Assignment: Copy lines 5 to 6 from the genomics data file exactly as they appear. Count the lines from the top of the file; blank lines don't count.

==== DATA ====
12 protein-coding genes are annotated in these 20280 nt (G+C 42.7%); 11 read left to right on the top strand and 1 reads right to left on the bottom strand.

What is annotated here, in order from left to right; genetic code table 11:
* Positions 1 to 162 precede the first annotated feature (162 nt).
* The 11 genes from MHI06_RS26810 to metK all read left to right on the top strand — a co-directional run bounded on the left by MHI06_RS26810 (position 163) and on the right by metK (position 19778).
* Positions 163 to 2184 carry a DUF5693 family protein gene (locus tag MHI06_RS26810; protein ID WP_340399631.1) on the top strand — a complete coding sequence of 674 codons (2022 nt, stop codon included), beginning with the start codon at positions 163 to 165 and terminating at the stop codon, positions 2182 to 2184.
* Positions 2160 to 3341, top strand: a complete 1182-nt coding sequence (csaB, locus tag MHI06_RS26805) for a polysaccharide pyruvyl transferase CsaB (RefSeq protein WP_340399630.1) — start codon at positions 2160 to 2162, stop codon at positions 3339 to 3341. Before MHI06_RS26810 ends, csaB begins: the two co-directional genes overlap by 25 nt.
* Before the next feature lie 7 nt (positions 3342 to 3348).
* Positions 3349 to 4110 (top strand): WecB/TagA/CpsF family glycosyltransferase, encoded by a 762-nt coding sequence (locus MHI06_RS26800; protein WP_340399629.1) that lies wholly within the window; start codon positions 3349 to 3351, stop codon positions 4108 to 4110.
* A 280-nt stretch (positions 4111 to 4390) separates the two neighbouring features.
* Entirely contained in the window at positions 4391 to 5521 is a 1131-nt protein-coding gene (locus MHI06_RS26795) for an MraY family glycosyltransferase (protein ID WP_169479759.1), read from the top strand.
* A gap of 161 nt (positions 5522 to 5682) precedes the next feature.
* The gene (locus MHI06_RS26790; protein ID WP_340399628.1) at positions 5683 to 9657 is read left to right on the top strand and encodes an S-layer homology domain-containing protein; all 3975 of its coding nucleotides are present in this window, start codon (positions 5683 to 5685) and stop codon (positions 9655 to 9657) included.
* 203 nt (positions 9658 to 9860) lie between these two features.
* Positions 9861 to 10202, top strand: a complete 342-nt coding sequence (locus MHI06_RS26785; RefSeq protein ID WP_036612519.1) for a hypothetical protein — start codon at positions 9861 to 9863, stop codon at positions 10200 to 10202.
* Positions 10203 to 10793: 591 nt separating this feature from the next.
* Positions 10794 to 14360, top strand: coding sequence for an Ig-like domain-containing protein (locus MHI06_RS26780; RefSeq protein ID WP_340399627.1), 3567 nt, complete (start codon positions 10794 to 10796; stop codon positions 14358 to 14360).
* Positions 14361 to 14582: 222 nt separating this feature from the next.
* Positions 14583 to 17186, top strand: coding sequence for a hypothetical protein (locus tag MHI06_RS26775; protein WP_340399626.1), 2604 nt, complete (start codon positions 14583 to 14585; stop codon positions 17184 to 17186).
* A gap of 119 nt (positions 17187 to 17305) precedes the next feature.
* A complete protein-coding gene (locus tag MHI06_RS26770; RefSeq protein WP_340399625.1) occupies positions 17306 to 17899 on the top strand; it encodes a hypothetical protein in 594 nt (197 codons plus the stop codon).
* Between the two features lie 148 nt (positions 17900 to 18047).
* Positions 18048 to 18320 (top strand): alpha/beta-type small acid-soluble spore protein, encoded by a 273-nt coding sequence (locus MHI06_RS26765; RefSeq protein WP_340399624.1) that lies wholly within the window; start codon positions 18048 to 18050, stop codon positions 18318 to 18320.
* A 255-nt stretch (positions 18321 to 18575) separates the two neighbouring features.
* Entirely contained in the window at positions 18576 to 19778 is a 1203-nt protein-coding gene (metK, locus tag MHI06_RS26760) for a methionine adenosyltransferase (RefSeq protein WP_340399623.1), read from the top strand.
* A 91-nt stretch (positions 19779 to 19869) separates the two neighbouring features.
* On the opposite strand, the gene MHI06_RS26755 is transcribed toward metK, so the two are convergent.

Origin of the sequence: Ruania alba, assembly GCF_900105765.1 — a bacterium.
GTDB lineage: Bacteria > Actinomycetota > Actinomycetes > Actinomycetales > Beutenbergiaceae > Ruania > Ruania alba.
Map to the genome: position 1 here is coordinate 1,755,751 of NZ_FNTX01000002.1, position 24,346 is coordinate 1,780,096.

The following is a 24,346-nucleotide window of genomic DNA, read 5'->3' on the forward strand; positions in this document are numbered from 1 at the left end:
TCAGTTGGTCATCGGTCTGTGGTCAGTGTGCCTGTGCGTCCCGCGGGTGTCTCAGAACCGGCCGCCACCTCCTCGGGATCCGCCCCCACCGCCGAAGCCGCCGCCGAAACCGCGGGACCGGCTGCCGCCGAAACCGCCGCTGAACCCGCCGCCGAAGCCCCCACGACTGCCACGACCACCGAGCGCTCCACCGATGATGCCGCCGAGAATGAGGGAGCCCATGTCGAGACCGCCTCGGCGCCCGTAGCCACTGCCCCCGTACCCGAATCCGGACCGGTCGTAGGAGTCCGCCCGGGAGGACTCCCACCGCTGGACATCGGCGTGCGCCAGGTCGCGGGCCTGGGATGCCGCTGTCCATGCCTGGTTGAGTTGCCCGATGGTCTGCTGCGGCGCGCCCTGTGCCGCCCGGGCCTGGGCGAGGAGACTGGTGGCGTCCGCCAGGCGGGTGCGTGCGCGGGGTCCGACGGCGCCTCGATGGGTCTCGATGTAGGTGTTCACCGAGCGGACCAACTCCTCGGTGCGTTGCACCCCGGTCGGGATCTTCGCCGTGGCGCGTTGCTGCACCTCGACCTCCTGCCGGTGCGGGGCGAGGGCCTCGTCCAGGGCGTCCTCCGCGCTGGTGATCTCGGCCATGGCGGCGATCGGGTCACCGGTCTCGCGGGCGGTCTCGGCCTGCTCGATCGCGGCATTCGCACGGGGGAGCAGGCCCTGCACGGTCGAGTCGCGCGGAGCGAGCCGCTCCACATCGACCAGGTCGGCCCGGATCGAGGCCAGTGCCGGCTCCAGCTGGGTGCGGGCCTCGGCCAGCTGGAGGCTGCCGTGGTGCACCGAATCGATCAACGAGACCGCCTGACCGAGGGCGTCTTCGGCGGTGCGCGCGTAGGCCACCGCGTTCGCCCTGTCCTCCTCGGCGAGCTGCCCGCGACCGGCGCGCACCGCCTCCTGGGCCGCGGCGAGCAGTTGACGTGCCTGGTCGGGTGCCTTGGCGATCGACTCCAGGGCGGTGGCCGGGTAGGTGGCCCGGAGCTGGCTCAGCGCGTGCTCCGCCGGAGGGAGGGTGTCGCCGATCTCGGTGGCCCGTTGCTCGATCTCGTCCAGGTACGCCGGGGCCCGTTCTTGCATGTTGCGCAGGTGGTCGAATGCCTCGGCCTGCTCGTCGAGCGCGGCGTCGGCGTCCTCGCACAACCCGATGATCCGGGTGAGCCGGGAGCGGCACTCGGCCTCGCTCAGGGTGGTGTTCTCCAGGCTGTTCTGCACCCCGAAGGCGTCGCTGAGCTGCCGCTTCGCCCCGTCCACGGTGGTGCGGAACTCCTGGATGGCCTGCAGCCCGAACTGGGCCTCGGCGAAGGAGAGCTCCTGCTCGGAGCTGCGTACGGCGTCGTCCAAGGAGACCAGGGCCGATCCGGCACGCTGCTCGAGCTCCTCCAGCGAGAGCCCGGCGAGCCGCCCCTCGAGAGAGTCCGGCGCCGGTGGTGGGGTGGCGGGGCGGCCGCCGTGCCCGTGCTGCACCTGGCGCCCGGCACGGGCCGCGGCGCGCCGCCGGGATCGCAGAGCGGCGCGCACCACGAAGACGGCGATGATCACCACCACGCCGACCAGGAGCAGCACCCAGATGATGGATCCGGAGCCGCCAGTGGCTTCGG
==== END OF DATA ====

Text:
* Positions 163 to 2184 carry a DUF5693 family protein gene (locus tag MHI06_RS26810; protein ID WP_340399631.1) on the top strand — a complete coding sequence of 674 codons (2022 nt, stop codon included), beginning with the start codon at positions 163 to 165 and terminating at the stop codon, positions 2182 to 2184.
* Positions 2160 to 3341, top strand: a complete 1182-nt coding sequence (csaB, locus tag MHI06_RS26805) for a polysaccharide pyruvyl transferase CsaB (RefSeq protein WP_340399630.1) — start codon at positions 2160 to 2162, stop codon at positions 3339 to 3341. Before MHI06_RS26810 ends, csaB begins: the two co-directional genes overlap by 25 nt.